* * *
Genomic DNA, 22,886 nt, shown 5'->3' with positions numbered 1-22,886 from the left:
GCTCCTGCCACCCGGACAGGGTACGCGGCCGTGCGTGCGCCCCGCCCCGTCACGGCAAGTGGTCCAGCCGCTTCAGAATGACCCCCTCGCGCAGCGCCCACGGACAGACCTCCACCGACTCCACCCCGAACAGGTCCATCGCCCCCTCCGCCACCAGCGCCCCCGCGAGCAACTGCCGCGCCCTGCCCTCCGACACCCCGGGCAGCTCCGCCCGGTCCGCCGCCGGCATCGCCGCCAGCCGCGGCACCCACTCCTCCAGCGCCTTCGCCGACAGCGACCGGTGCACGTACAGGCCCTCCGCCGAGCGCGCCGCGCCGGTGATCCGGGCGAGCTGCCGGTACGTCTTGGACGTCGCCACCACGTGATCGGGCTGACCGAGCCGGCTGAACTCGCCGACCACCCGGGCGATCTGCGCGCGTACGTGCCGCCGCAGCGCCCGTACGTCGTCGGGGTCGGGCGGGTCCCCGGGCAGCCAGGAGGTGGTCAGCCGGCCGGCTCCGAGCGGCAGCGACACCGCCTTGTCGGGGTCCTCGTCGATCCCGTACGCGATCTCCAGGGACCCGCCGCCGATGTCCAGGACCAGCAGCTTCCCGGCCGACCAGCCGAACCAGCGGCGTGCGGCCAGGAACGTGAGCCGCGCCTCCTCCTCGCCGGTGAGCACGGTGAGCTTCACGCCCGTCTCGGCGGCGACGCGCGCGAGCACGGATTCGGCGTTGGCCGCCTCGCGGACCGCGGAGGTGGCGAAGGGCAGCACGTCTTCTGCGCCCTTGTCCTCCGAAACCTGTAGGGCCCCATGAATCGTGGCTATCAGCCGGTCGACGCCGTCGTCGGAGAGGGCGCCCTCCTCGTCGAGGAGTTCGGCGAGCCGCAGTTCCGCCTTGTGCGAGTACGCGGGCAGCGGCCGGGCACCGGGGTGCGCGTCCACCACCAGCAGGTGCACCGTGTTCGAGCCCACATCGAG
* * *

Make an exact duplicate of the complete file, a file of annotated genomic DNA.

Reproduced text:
Genomic DNA, 22,886 nt, shown 5'->3' with positions numbered 1-22,886 from the left:
GCTCCTGCCACCCGGACAGGGTACGCGGCCGTGCGTGCGCCCCGCCCCGTCACGGCAAGTGGTCCAGCCGCTTCAGAATGACCCCCTCGCGCAGCGCCCACGGACAGACCTCCACCGACTCCACCCCGAACAGGTCCATCGCCCCCTCCGCCACCAGCGCCCCCGCGAGCAACTGCCGCGCCCTGCCCTCCGACACCCCGGGCAGCTCCGCCCGGTCCGCCGCCGGCATCGCCGCCAGCCGCGGCACCCACTCCTCCAGCGCCTTCGCCGACAGCGACCGGTGCACGTACAGGCCCTCCGCCGAGCGCGCCGCGCCGGTGATCCGGGCGAGCTGCCGGTACGTCTTGGACGTCGCCACCACGTGATCGGGCTGACCGAGCCGGCTGAACTCGCCGACCACCCGGGCGATCTGCGCGCGTACGTGCCGCCGCAGCGCCCGTACGTCGTCGGGGTCGGGCGGGTCCCCGGGCAGCCAGGAGGTGGTCAGCCGGCCGGCTCCGAGCGGCAGCGACACCGCCTTGTCGGGGTCCTCGTCGATCCCGTACGCGATCTCCAGGGACCCGCCGCCGATGTCCAGGACCAGCAGCTTCCCGGCCGACCAGCCGAACCAGCGGCGTGCGGCCAGGAACGTGAGCCGCGCCTCCTCCTCGCCGGTGAGCACGGTGAGCTTCACGCCCGTCTCGGCGGCGACGCGCGCGAGCACGGATTCGGCGTTGGCCGCCTCGCGGACCGCGGAGGTGGCGAAGGGCAGCACGTCTTCTGCGCCCTTGTCCTCCGAAACCTGTAGGGCCCCATGAATCGTGGCTATCAGCCGGTCGACGCCGTCGTCGGAGAGGGCGCCCTCCTCGTCGAGGAGTTCGGCGAGCCGCAGTTCCGCCTTGTGCGAGTACGCGGGCAGCGGCCGGGCACCGGGGTGCGCGTCCACCACCAGCAGGTGCACCGTGTTCGAGCCCACATCGAG